Historical setting: 6th Century A Small Village in Southeastern Gaul
We’ve stopped in this small village to for the night’s. The priest recognizes August even with the hood that covers his face. Their warm greeting includes the introduction of us fellow travelers. Then the priest takes a long ponder in awe at the stone woman and her baby in the oxcart ignoring the curious on-lookers of villagers who gather.
“So this is what you do for so many months in the mountain cave?” The priest asks.
“It is what my hands are doing while my heart and my voice are in prayer.” August answers.
This church building is barely a stone heap topped with thatch, hardly more than a dessert cave. It has two rooms, one for worship and prayer if the community at worship is no more than four, and the other is the priest’s sleeping quarters. He has no fire center inside so in the back is a wide opening with a covering tarp as a tent would be, and the fire circle is outside.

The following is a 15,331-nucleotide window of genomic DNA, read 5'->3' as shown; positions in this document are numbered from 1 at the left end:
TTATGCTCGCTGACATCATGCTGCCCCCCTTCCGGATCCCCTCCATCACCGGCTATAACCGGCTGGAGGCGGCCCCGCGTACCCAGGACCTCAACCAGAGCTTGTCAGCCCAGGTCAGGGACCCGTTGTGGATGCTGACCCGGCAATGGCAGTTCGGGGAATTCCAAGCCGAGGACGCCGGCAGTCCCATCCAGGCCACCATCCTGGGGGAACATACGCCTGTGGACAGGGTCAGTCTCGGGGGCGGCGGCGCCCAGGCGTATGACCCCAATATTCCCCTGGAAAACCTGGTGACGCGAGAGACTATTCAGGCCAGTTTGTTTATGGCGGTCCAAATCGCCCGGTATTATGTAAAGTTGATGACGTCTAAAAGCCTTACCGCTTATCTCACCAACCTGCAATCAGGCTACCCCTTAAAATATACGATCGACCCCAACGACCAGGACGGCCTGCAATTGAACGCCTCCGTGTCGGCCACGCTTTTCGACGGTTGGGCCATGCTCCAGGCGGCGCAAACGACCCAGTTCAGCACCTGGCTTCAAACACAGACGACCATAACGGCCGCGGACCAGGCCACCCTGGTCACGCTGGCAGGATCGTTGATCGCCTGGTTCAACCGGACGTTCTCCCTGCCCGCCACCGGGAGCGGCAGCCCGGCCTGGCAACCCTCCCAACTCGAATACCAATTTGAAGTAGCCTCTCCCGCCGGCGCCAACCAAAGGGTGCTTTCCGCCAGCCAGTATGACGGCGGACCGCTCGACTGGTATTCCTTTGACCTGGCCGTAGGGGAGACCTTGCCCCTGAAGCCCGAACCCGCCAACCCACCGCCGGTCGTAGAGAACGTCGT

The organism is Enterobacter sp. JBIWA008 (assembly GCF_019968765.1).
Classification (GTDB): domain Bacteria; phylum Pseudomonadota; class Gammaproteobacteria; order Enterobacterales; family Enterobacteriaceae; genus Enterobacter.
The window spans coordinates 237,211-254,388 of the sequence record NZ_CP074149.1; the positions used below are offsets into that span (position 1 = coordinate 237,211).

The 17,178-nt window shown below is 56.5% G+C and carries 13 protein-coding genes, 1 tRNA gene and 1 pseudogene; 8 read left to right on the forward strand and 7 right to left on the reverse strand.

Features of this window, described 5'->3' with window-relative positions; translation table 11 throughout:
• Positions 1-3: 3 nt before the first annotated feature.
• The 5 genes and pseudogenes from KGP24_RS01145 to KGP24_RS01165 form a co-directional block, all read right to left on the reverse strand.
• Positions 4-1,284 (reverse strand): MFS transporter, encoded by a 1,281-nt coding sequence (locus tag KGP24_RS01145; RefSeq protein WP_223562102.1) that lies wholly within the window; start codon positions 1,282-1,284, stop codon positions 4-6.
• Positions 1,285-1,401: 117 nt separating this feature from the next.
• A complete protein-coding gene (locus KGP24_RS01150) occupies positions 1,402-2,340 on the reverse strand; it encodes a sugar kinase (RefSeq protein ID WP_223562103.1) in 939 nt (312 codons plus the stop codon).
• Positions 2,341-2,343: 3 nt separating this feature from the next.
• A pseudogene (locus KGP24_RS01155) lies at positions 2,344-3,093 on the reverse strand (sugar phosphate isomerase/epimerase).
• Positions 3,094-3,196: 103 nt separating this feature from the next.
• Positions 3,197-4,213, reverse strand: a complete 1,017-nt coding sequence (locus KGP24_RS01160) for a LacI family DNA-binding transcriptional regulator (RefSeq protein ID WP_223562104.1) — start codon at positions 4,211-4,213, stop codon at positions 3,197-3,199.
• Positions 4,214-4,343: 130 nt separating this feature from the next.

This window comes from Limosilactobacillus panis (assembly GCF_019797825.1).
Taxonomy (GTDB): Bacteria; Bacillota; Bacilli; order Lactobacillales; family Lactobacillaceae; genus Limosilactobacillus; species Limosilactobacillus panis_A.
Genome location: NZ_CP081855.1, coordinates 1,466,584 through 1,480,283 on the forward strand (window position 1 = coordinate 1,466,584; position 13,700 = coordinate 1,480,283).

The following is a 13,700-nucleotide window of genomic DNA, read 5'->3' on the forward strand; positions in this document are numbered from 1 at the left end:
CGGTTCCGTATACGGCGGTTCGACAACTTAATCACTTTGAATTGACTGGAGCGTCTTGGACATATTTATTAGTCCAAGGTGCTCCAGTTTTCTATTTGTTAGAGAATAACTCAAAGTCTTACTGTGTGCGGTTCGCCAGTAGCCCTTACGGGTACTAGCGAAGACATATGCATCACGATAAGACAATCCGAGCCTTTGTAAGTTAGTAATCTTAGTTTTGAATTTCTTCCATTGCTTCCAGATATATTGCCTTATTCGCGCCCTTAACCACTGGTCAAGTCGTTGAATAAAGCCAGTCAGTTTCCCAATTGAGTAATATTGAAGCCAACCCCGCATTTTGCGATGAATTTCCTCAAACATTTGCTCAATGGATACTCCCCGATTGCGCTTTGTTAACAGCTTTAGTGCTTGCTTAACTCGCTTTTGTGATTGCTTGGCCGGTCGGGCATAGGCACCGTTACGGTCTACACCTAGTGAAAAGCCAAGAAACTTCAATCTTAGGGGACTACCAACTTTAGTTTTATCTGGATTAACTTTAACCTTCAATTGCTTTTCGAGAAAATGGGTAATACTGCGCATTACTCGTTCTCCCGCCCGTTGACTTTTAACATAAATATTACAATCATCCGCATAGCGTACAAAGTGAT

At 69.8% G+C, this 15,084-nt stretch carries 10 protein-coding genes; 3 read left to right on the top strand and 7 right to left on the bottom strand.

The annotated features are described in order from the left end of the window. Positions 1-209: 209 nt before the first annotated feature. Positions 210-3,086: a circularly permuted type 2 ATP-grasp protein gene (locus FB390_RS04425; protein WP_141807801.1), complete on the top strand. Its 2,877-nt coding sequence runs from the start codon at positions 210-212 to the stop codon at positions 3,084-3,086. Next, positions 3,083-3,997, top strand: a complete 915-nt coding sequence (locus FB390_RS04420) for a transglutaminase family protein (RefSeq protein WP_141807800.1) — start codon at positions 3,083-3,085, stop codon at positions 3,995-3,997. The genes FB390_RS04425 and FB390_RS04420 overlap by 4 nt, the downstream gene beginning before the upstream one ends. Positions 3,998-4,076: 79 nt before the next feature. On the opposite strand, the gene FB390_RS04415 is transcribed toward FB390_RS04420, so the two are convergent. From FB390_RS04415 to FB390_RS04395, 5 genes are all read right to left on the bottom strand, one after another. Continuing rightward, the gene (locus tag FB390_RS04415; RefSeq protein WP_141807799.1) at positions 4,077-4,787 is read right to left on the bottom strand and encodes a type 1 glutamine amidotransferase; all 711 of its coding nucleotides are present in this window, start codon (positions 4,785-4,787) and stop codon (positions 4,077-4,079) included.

I’m tending the fire while Nic and August take our beasts to the large stable prepared for guests and their animals. I can hear the voices of villagers who are now a larger group in front of the church discussing the stone statue.
Apparently, the people were rallied by rumor that this is not a carving, but the actual woman turned to salt in the desert. I can overhear a mottled piecing of the Genesis 19 story after Abraham and God negotiated the rescue of Lot and his family from the destruction of Sodom and Gomorrah. In recalling the story the villagers have hobbled together their account of the likely sins that wrought this horrific judgment on the towns, but I hear no mention of the part where Lot offers the unruly mob his own daughters in place of his visitors. Its odd the things people remember most. Surely the Genesis story was history told by the ones who lived to tell it without mention of their own sins. So was Lot’s goodness the reason why the wrath of this punitive, judgmental God left Lot’s family living? Were they really more righteous than those who died? When I hear these old stories of the God of vengeance people love to imagine, making the world more just by distributing disasters, mostly they point out some non-descript virtue of the survivors who live to tell.
The priest shouts above the ruckus. “This is not a woman turned to salt! Has no one seen a statue before?”